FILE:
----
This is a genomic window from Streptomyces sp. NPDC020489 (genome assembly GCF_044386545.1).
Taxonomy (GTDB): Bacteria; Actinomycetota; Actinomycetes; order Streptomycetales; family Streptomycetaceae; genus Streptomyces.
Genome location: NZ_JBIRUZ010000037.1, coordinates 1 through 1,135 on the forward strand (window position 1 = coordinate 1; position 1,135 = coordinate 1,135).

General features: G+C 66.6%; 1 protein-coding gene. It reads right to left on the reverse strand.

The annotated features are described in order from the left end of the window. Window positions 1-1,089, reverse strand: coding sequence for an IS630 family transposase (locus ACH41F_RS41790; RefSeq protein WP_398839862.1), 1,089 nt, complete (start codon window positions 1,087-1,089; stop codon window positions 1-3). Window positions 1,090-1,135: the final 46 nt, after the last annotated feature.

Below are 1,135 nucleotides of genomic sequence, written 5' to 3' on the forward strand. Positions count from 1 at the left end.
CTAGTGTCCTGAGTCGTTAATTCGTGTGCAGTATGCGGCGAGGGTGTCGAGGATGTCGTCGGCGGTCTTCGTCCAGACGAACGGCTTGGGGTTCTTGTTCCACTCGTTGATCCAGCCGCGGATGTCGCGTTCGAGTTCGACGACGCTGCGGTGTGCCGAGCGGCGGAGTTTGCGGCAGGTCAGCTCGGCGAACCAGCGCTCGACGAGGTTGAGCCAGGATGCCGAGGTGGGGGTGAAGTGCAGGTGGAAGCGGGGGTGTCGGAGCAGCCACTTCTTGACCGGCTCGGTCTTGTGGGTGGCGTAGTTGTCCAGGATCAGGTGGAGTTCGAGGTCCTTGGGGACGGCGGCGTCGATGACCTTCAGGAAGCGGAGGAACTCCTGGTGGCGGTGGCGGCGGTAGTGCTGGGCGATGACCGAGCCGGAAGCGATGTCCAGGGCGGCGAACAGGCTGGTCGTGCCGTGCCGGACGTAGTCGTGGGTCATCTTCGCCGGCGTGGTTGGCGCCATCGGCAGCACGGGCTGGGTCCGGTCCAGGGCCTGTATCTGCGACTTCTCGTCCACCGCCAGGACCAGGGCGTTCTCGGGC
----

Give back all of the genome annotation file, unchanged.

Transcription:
This is a genomic window from Streptomyces sp. NPDC020489 (genome assembly GCF_044386545.1).
Taxonomy (GTDB): Bacteria; Actinomycetota; Actinomycetes; order Streptomycetales; family Streptomycetaceae; genus Streptomyces.
Genome location: NZ_JBIRUZ010000037.1, coordinates 1 through 1,135 on the forward strand (window position 1 = coordinate 1; position 1,135 = coordinate 1,135).

General features: G+C 66.6%; 1 protein-coding gene. It reads right to left on the reverse strand.

The annotated features are described in order from the left end of the window. Window positions 1-1,089, reverse strand: coding sequence for an IS630 family transposase (locus ACH41F_RS41790; RefSeq protein WP_398839862.1), 1,089 nt, complete (start codon window positions 1,087-1,089; stop codon window positions 1-3). Window positions 1,090-1,135: the final 46 nt, after the last annotated feature.

Below are 1,135 nucleotides of genomic sequence, written 5' to 3' on the forward strand. Positions count from 1 at the left end.
CTAGTGTCCTGAGTCGTTAATTCGTGTGCAGTATGCGGCGAGGGTGTCGAGGATGTCGTCGGCGGTCTTCGTCCAGACGAACGGCTTGGGGTTCTTGTTCCACTCGTTGATCCAGCCGCGGATGTCGCGTTCGAGTTCGACGACGCTGCGGTGTGCCGAGCGGCGGAGTTTGCGGCAGGTCAGCTCGGCGAACCAGCGCTCGACGAGGTTGAGCCAGGATGCCGAGGTGGGGGTGAAGTGCAGGTGGAAGCGGGGGTGTCGGAGCAGCCACTTCTTGACCGGCTCGGTCTTGTGGGTGGCGTAGTTGTCCAGGATCAGGTGGAGTTCGAGGTCCTTGGGGACGGCGGCGTCGATGACCTTCAGGAAGCGGAGGAACTCCTGGTGGCGGTGGCGGCGGTAGTGCTGGGCGATGACCGAGCCGGAAGCGATGTCCAGGGCGGCGAACAGGCTGGTCGTGCCGTGCCGGACGTAGTCGTGGGTCATCTTCGCCGGCGTGGTTGGCGCCATCGGCAGCACGGGCTGGGTCCGGTCCAGGGCCTGTATCTGCGACTTCTCGTCCACCGCCAGGACCAGGGCGTTCTCGGGC